Criticism — From the June 2014 issue

America’s Ancestry Craze

Making sense of our family-tree obsession

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From the start of my ancestry research, there was a defiant aspect to my truth-seeking: Okay, we’re talking about blood, we’re supposed to pledge allegiance to blood, but what does that mean, exactly? My father and his parents were delighted to tell you about my grandma’s pre-revolutionary Bailey ancestry, and our connection, by marriage, to the Mannings of football fame, so I was surprised when my mom told me that the Newton family patriarch, her grandfather-in-law, evaded her questions about his lineage. Ordinarily this was a man who liked to hold forth, the sort of guy who told women at a restaurant what they were going to eat and then ordered for them.

Soon I was spending whole weekends mired in the U.S. Census, working backward through history. Eventually I arrived at one Jesse Newton, a farmer born and married in North Carolina in the early 1800s, who later bought land in Drew County, Arkansas, where he served as treasurer and was “granted a license to retail spirituous and vinous liquors.” There he raised his nine children — four daughters and five sons — along with a boy who’d been orphaned at the age of three. According to the “slave schedules” of the 1860 Census, which list the ages and genders but not the names of those enslaved, Newton owned six people. Josiah Hazen Shinn’s Pioneers and Makers of Arkansas (1908) refers to him as “an honored citizen.” While there was plenty about this I would have liked to disavow, if there was something my father’s family wanted to hide, I couldn’t find it; nor could I trace the Newtons any further back.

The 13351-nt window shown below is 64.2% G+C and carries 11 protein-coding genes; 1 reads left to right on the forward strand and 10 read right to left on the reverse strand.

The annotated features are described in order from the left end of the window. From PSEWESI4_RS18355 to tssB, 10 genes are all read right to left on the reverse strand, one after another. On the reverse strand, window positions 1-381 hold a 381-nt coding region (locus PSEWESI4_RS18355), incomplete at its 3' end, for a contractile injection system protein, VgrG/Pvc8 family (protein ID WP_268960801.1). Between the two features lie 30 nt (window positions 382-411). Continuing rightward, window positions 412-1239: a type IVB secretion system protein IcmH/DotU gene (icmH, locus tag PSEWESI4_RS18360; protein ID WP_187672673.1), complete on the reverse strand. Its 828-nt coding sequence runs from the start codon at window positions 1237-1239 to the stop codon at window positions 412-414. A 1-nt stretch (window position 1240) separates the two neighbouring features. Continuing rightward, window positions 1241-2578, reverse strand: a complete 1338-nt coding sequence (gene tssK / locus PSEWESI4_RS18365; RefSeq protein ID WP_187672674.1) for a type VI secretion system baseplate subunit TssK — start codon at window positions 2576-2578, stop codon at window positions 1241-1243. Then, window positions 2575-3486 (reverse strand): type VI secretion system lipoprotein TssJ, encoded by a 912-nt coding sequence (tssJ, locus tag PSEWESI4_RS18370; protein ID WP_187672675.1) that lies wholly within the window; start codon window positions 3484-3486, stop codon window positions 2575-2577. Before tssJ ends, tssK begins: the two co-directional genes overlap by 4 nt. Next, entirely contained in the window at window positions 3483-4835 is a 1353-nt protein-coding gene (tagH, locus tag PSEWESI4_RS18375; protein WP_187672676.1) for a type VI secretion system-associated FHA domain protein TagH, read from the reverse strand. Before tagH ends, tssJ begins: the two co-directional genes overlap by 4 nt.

In 2009 I tracked down my granddad’s cousin Wallace Newton, then eighty-three, to see whether he could verify that Jesse Newton was in fact my fourth and his second great-grandfather. He could not. “We had the same problem that you had,” he told me. “We just could not get anyone to give us information.” His daughter theorized that we might be related to the Newton Boys, the notorious early-twentieth-century bank robbers, which would have delighted me. But while that family was descended from a Jesse Newton of Arkansas, and I’m increasingly convinced ours was, too, these are two different men. I haven’t found a tie between our lines, just proximity and similar names.

I suppose I was hoping for some refutatory reveal. Having failed to find one the traditional way, I turned to DNA. What would my genome reveal about my father, the 5'7½" amateur eugenicist who’d bequeathed to me his poor eyesight; his unimpressive stature; his awkward, clipped way of walking; and his near-homicidal intolerance of many common noises? He’d married my mother because he’d thought they would have smart children together, and in the ensuing years he’d catalogued my many shortcomings — from lackluster math skills to a thyroid condition — and accused her of failing to warn him about her “defective genes.”